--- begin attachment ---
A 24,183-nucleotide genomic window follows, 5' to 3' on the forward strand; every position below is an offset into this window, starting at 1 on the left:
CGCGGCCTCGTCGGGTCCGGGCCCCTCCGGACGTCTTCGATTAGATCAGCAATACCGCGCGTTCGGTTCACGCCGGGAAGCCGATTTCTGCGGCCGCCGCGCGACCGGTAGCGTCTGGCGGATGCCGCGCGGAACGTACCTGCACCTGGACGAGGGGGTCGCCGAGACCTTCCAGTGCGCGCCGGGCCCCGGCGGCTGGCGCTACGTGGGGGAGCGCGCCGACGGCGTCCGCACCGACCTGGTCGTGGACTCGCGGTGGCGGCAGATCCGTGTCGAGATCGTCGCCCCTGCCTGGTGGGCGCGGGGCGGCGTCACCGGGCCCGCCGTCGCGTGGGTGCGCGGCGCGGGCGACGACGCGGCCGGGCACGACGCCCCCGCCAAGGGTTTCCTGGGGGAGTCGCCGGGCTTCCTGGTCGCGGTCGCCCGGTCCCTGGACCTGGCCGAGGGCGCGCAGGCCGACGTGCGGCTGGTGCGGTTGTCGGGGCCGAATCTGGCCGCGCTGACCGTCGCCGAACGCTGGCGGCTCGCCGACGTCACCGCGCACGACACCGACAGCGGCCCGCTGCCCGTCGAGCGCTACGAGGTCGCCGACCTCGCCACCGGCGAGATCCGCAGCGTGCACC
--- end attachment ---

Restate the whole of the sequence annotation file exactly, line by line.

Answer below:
A 24,183-nucleotide genomic window follows, 5' to 3' on the forward strand; every position below is an offset into this window, starting at 1 on the left:
CGCGGCCTCGTCGGGTCCGGGCCCCTCCGGACGTCTTCGATTAGATCAGCAATACCGCGCGTTCGGTTCACGCCGGGAAGCCGATTTCTGCGGCCGCCGCGCGACCGGTAGCGTCTGGCGGATGCCGCGCGGAACGTACCTGCACCTGGACGAGGGGGTCGCCGAGACCTTCCAGTGCGCGCCGGGCCCCGGCGGCTGGCGCTACGTGGGGGAGCGCGCCGACGGCGTCCGCACCGACCTGGTCGTGGACTCGCGGTGGCGGCAGATCCGTGTCGAGATCGTCGCCCCTGCCTGGTGGGCGCGGGGCGGCGTCACCGGGCCCGCCGTCGCGTGGGTGCGCGGCGCGGGCGACGACGCGGCCGGGCACGACGCCCCCGCCAAGGGTTTCCTGGGGGAGTCGCCGGGCTTCCTGGTCGCGGTCGCCCGGTCCCTGGACCTGGCCGAGGGCGCGCAGGCCGACGTGCGGCTGGTGCGGTTGTCGGGGCCGAATCTGGCCGCGCTGACCGTCGCCGAACGCTGGCGGCTCGCCGACGTCACCGCGCACGACACCGACAGCGGCCCGCTGCCCGTCGAGCGCTACGAGGTCGCCGACCTCGCCACCGGCGAGATCCGCAGCGTGCACC